Jo Swerling and Abe Burrows's

Guys and Dolls

April 15th - October 29th Festival Theatre Ticket Info
Generally Positive Reviews based on 8 Critics
8 Reviews

The National Post - Robert Cushman


“Evan Buliung is superb as Sky, restlessly prowling every room in which he finds himself, as if searching for the limits of his own impregnability.

Then there is Steve Ross, perfect as Nicely-Nicely Johnson, the most amiably rotund of gamblers, due to the fact that he is perpetually eating. If his “Sit Down You’re Rockin’ the Boat” does not raise the roof as it is accustomed to do, that may be because it has a whole succession of hard acts to follow.

One of them is the show’s title song, which Nicely and his pal Benny Southstreet, played by the contrastingly gaunt-framed and scissor-legged Mark Uhre, perform with such verve you may wish it will go on forever.”

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The Slotkin Letter - Lynn Slotkin


“Feore’s choreography as always is fast almost to the point of frantic and leaves everyone, including the audience, breathless. Whether it’s the intoxicating throb of “Havana” or the revival meeting vibe of “Sit Down, You’re Rockin’ The Boat,” or the acrobatic-balletic slide of “The Crapshooters Dance” and “Luck Be A Lady,” Feore ramps up the energy level with each number….

Donna Feore has done a fine job of filling the production with her vision, choreography and humour. Her company of actors and dancers is sterling.”

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The Hamilton Spectator - Gary Smith


“From the moment the Technicolor magic of lighting designer Michael Walton’s neon heaven of New York’s Times Square sends megawatt sizzles of rainbow lights across Broadway and 42nd Street, you know you aren’t in Stratford anymore. You’re in Oz, of course, by way of the naughty 1940s and those nifty 1950s.

Designer Michael Gianfrancesco has created a landscape of old post cards. They’re all here — Broadway girlie shows, dance hall tango parlours and all-night automats, where Broadway low-lifes, hot-to-trot chorus girls and checked-suit gamblers prowled a terrain that could only exist in the glorious fantasies of writer Damon Runyon.”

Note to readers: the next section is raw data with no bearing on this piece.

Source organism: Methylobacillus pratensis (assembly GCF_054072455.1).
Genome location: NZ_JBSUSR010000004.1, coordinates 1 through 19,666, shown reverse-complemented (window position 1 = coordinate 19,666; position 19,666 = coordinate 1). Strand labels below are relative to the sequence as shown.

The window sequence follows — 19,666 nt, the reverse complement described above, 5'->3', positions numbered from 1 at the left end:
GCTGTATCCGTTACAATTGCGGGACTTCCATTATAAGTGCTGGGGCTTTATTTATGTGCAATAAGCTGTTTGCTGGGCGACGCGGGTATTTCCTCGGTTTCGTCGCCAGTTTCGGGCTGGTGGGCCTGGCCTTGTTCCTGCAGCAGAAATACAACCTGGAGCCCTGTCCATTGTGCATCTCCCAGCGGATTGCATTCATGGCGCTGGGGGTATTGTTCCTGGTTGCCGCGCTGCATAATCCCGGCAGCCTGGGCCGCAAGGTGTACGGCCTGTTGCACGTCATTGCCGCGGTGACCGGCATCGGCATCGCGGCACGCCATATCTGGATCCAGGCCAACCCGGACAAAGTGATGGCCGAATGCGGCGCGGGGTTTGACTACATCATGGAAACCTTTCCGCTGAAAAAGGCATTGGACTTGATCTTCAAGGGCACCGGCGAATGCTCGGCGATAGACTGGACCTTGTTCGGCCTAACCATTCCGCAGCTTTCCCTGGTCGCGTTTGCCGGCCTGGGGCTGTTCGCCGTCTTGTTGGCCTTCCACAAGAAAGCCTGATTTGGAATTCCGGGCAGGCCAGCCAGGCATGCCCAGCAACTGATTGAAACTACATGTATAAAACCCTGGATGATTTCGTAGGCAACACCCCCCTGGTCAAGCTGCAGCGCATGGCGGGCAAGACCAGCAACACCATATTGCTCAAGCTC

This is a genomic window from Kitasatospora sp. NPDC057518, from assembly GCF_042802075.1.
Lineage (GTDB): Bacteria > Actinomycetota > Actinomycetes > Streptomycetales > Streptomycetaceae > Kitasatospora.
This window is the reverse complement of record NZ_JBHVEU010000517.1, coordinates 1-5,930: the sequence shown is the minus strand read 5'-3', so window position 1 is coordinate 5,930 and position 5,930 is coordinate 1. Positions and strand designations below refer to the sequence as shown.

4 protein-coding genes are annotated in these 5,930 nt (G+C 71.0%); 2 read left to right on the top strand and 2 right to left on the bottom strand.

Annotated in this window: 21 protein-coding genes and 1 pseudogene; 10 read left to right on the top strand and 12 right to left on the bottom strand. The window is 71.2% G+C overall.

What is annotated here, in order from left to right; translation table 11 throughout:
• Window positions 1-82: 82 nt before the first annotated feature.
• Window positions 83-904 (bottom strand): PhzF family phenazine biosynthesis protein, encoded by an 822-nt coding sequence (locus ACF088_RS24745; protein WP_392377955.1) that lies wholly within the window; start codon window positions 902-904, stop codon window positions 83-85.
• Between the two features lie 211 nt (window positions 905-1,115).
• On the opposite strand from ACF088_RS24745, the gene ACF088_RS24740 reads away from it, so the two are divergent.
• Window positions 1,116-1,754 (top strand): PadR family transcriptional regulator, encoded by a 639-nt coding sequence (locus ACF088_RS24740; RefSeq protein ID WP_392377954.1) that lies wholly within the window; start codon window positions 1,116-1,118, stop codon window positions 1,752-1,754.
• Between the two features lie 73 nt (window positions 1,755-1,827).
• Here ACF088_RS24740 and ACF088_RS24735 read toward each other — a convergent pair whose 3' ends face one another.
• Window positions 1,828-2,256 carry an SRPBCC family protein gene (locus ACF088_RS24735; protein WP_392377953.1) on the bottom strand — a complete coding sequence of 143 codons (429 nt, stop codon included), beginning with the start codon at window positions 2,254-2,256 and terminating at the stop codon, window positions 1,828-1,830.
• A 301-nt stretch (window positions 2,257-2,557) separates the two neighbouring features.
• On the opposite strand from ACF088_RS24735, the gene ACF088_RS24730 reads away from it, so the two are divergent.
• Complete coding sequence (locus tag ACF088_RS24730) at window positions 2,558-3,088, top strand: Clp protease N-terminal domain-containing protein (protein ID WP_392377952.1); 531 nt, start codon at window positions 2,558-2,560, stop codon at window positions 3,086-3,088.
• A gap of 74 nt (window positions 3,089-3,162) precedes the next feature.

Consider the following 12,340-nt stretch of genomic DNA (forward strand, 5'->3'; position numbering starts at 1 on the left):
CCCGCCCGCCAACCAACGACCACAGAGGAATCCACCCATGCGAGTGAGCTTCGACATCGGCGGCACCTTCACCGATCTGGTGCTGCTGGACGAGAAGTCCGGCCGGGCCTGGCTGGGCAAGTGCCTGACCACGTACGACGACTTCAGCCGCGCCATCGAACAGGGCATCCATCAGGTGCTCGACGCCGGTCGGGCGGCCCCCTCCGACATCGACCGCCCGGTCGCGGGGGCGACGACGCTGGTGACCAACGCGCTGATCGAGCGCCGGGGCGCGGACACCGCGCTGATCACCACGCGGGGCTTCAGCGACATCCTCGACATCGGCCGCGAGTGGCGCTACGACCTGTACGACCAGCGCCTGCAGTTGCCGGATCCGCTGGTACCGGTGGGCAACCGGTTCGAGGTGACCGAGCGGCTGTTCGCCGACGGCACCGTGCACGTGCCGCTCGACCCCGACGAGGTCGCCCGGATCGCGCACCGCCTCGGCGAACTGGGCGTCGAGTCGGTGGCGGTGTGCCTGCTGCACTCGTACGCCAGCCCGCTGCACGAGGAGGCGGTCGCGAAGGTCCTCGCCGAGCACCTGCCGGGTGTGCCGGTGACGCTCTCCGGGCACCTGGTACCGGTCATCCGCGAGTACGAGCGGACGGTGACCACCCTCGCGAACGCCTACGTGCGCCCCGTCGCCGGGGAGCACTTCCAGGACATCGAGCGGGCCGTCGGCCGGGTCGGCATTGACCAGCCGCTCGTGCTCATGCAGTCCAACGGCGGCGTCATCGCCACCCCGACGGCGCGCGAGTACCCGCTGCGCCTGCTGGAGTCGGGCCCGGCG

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The Globe and Mail - J. Kelly Nestruck


“Buliung and Gordon have that chemistry that Sky talks about right off the bat – and deliver a truly swooning romance in short order, making their inner struggles to get past their own ideas of themselves seem the biggest obstacle to a more permanent pairing.

He’s the most believable Sky I’ve ever seen – a recognizable portrait of the aging bachelor, rather the phony player of pop culture. She, meanwhile, is an utter delight in a role that seemed tailored to both her vulnerability-filled vibrato and swell comedic chops. Gordon amusingly plays with clichés of primness and is gung-ho in her physical comedy (especially in the tipsy tussle she gets into in Havana, one of several gloriously choreographed scenes that seems to swarm the stage like a flash mob).”

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Broadway World - Lauren Gienow


“Blythe Wilson is a revelation as Miss Adelaide. From the start of every number that she is in, she has the audience in the palm of her hand-to the point where she somehow had someone in the audience sneezing during Adelaide’s Lament (in which Adelaide believes her own sniffles are the result of her current relationship status). Some might call this a coincidence, but Ms. Wilson’s performance is so magical that it is honestly rather fitting that she have such an effect. “

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James Wegg Review - James Wegg


“As the Festival’s in-house musical maker, Donna Feore moves from strength to strength (first reviewed in these pages with the 2007 production of “Oklahoma!”. With this offering, she can certainly lay claim to being one of the finest choreographers for this type of show in Canada, if not the planet.

..get ye to Stratford and savour the electricity of unbridled enthusiasm mixed with great skill before the final curtain.”

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The Toronto Star - Carly Maga


“Blythe Wilson is a highlight as Miss Adelaide, a cabaret performer and long-time fiancée of crap-game runner Nathan Detroit (Sean Arbuckle, whose only fault is a disobedient New York accent).

Wilson is at once light and airy, shrieking in delight, but also sombre, thoughtful, and a career woman — her acts at the Hot Box are sexy and flirty, but are received with cheers and without jeers from her male audience members.”

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Robyn's Reviews - Robyn Godfrey


“Evan Buling and Alexis Gordon as Sky Masterson and Salvation Army Sergeant Sarah Brown create the most chemistry seen between an onstage couple in Stratford for years.

And while Ms. Gordon is known for her musical prowess she demonstrated a range yet unseen here, from operatic to sultry, and was yet vocally matched by Buling, best known on our stages as an actor first.

Ms. Feore’s use of classically trained actors in musical leads is well known and she proves once again it is a smart choice – Mr. Buling and Ms. Gordon’s pairing was surprising but pays out in spades.”

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